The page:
I congratulate my right hon. Friend on his steady and careful approach to this catastrophic situation and on trying to avoid it becoming more of a catastrophe. I welcome his commitment to improved regulation of the City, so that people’s homes and jobs are not imperilled by banks that were so stupid in making their complex arrangements that they could not distinguish between liabilities and assets; by firms of auditors that apparently did not spot that anything was wrong; and by ratings agencies that gave AAA ratings to spurious transactions, apparently unaware of the fact that the pieces of paper involved were worse than worthless. I hope that my right hon. Friend will accept my assurance, on behalf of every Labour Member, that we will support improved regulation even if the Tory party—the political wing of the banking industry—opposes it and speaks out against regulation.
I agree with my right hon. Friend that it is necessary to have a regulatory system that is robust. As I said earlier, it is not a question of light touch versus heavy-handed regulation. We will not pursue a knee-jerk reaction, but it is important that we avoid situations such as those experienced in the US—but by no means the US alone—in which banks were able to incur substantial risks, apparently without people at the top of the bank being fully aware of just how exposed they were. Nor do we want a repeat of the situation in which regulators, who were concentrating—for understandable reasons—on solvency, did not pay enough attention to the question of liquidity. Across the world there are lessons to be learned. Changes will be necessary, and I am grateful for my right hon. Friend’s support in that regard.
In the light of the Bank of England’s statement about the special liquidity scheme and the Chancellor’s statement today, is it right to assume that the Government now accept that the Treasury must support the Bank in providing just as much liquidity as is necessary on the widest possible class of assets as security for as long as is necessary, until the money markets start to function again and inter-bank lending is resumed? It is obvious that banks will not resume lending normally to businesses or households until there has been some recapitalisation. As there is open speculation about the Government using taxpayers’ money to take a stake, will the Chancellor accept that he needs to come to a decision rapidly on that issue to bring the speculation and uncertainty to an end and enable us to move towards a more normal banking system?
I agree that speculation can be harmful, which is why everyone has to be careful about what they say and when they say it. It is important that when we have proposals to make—whether on liquidity, regulation or capital—we make them as soon as possible, consistent with having proposals that are fully developed and ready to be implemented. As I said in my statement, it is also important to discuss the matter—as we did the special liquidities scheme—with the financial services industry, where appropriate, so that we ensure that whatever we do achieves what we all want, which is to begin to bring about a situation whereby we can return to sensible lending and where banks will start to lend more freely to individuals and to businesses.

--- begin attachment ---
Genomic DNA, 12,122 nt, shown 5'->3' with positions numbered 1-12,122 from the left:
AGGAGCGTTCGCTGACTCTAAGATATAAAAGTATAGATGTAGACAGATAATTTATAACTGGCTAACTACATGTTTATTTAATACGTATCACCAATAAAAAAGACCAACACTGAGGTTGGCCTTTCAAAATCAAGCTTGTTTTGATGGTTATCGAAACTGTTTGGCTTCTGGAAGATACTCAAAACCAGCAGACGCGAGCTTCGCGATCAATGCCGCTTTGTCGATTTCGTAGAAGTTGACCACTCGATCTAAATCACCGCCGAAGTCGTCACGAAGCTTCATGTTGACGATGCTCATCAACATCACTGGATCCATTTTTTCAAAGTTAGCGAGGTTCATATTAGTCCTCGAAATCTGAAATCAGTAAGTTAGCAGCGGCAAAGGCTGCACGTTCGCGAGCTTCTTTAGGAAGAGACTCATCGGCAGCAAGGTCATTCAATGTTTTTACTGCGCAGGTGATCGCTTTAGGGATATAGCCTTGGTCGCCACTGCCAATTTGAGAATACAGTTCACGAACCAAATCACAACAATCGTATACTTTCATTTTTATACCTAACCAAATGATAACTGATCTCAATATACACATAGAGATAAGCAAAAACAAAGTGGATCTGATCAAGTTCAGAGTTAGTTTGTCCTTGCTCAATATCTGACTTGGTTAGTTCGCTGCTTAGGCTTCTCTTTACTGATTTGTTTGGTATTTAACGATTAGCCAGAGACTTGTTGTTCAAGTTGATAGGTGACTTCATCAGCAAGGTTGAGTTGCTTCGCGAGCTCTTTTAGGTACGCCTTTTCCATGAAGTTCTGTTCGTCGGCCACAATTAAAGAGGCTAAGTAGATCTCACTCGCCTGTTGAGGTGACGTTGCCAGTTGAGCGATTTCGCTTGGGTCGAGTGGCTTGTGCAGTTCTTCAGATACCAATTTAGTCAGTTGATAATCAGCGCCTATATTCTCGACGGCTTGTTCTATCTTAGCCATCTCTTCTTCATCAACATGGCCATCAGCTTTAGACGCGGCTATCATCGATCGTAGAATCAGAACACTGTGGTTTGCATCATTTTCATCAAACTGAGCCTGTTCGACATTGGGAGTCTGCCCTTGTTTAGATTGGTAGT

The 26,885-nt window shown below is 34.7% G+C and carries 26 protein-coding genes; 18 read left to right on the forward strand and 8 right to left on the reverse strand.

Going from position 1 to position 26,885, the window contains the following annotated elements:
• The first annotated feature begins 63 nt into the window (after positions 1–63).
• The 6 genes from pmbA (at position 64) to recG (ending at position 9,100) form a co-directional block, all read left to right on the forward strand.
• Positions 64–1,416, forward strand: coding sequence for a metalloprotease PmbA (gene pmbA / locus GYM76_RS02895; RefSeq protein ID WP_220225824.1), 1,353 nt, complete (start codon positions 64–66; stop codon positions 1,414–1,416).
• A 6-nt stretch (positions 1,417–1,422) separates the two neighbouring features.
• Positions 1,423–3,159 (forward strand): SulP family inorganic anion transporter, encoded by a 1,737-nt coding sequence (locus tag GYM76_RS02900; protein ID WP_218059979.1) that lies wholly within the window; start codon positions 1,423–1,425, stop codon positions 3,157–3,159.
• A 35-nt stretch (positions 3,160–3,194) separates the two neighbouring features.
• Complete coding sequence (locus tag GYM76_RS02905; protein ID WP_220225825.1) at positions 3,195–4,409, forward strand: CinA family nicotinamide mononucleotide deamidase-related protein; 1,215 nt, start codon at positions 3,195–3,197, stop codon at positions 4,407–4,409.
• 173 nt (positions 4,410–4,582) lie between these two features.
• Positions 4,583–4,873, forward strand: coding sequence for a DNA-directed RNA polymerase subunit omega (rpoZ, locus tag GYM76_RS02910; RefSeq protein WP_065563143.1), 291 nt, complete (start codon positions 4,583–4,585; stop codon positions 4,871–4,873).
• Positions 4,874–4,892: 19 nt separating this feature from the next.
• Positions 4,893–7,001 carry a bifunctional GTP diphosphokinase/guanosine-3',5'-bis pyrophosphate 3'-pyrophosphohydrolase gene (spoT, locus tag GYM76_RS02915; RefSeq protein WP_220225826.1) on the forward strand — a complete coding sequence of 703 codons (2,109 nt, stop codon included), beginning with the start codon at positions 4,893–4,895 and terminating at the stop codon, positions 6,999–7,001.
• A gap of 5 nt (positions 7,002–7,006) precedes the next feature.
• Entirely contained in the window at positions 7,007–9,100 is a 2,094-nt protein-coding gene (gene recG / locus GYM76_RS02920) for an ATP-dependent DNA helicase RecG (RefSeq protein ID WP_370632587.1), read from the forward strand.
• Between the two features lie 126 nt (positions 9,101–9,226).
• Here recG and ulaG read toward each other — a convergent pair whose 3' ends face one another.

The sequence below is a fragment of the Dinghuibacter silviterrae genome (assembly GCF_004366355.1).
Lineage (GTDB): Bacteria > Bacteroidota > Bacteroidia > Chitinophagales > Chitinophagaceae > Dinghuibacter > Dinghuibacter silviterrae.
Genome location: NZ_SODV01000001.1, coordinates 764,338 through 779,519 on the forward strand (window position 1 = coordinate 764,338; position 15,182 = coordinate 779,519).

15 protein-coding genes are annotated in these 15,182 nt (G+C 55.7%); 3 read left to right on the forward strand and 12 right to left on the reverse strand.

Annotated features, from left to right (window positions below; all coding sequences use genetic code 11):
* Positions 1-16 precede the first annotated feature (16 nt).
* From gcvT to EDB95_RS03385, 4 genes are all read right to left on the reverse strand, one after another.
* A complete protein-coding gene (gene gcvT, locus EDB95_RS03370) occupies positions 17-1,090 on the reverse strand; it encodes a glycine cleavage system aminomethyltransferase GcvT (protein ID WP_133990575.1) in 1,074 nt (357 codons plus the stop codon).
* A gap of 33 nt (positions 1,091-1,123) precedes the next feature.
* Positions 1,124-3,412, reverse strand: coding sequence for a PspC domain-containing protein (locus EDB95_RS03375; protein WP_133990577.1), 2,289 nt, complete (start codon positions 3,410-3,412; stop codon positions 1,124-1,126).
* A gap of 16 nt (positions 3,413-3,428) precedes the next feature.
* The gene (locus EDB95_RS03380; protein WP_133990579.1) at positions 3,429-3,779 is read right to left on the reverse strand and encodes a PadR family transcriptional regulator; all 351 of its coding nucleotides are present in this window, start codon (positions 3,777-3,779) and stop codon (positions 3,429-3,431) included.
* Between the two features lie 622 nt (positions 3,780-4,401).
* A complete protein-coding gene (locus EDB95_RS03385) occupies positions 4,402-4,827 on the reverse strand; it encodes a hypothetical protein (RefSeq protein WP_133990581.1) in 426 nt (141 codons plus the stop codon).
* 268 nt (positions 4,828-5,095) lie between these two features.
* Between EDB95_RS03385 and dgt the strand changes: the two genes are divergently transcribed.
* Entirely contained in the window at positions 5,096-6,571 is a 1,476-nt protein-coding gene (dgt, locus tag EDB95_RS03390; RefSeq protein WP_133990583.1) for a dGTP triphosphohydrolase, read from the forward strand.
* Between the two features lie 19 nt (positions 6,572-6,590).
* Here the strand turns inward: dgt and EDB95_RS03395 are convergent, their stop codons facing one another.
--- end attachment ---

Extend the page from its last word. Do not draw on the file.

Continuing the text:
In relation to the right hon. and learned Gentleman’s points about the special liquidities scheme, I have always said that we have never set a cap on the amount that the Government are prepared to make available. Although the scheme will run for three years, we will keep that under review. I am determined to do everything we possibly can to stabilise the present situation and to make improvements so that we can get out of the difficulties that we face. The special liquidities scheme is an essential part of that. The right hon. and learned Gentleman can rest assured that I will do whatever it takes to ensure that it works and that it does so effectively.
Does my right hon. Friend agree that the 100 per cent. deposit guarantees by the taxpayer that appear to be on offer in some major economies—he will need to be careful with his comments on this subject—are harmful and mistaken as policy instruments in this respect? They will encourage a huge moral hazard in the banking industry unless they are backed up with incredibly intensive regulation, which will stifle innovation and growth.
As I said in my statement, it is far better—especially in Europe where so many banks have branches and subsidiaries in many different countries—that any action that is taken is taken together. I have always made it clear that countries need to do whatever they think is appropriate to look after those institutions for which they are directly responsible, but working together is very important. Ironically, the summit called by President Sarkozy in France on Saturday pledged each of the participants to working together. We need to get back to that, because it is the best way to try to resolve the matter.
I am sure that the whole House will realise the very terrible times that we are in. I remember being a lad in Ulster and the soup kitchens, the poverty and the terrible happenings that took place. We must all, in our own way, do what we can to help one another to get some way through this very dark hour for our nation. I know that there are many beliefs in this House; my belief in God is well known and my religious convictions are known. I trust that our whole nation will turn in repentance and cry to God for an intervention so that the calamity will not come on our children and on the babes in their cots.